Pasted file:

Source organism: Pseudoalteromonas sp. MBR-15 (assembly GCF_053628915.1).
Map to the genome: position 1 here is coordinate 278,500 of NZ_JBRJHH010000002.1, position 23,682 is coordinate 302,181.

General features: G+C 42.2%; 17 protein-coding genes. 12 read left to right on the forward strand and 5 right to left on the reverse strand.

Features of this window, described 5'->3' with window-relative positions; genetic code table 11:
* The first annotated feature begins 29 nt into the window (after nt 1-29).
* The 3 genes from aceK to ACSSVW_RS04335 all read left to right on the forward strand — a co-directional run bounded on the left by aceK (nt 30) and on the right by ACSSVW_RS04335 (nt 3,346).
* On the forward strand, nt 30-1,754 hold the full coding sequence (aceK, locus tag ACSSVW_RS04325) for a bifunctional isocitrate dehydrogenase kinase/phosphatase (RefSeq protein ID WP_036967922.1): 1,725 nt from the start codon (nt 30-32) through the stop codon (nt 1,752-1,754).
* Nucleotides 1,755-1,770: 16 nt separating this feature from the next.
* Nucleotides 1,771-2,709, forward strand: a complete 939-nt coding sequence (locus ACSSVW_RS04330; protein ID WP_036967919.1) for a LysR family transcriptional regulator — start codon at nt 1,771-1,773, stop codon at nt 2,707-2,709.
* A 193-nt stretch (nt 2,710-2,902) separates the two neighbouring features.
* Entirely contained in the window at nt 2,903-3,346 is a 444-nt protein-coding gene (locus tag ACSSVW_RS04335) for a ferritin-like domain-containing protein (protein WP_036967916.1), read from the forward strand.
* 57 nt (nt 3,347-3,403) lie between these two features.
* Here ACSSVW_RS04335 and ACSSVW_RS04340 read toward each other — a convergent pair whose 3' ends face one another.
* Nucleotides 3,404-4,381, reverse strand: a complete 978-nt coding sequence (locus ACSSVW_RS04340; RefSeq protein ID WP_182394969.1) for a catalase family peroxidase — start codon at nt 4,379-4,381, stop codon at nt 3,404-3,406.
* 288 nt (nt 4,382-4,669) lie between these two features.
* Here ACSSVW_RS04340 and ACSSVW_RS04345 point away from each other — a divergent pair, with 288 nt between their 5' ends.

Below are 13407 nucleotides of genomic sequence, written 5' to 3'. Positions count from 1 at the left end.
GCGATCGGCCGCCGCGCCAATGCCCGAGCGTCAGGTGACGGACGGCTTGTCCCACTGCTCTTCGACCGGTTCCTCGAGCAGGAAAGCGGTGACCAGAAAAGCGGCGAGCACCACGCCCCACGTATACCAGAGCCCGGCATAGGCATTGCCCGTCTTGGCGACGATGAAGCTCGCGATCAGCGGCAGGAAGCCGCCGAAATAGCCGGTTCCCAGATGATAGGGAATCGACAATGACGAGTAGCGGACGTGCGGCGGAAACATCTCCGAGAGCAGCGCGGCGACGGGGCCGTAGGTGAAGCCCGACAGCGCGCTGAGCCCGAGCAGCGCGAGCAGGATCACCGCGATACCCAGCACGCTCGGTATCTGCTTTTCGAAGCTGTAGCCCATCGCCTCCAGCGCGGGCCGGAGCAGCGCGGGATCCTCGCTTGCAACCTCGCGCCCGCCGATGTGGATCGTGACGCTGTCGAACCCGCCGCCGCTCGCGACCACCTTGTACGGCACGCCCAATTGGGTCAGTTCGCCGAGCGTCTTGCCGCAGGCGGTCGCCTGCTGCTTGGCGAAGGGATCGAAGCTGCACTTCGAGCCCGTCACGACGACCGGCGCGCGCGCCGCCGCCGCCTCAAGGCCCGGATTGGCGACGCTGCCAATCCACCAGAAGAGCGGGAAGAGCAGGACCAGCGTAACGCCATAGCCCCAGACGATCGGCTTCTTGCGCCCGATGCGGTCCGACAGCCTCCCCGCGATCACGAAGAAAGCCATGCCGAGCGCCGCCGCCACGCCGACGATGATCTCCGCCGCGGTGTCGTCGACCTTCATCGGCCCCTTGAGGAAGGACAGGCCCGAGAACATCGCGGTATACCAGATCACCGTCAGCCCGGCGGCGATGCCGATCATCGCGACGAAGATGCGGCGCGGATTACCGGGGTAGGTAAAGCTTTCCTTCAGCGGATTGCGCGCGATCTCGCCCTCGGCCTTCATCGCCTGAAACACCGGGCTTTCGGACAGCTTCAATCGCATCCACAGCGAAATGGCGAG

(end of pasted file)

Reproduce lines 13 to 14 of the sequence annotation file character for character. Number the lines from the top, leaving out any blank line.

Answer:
* Here ACSSVW_RS04335 and ACSSVW_RS04340 read toward each other — a convergent pair whose 3' ends face one another.
* Nucleotides 3,404-4,381, reverse strand: a complete 978-nt coding sequence (locus ACSSVW_RS04340; RefSeq protein ID WP_182394969.1) for a catalase family peroxidase — start codon at nt 4,379-4,381, stop codon at nt 3,404-3,406.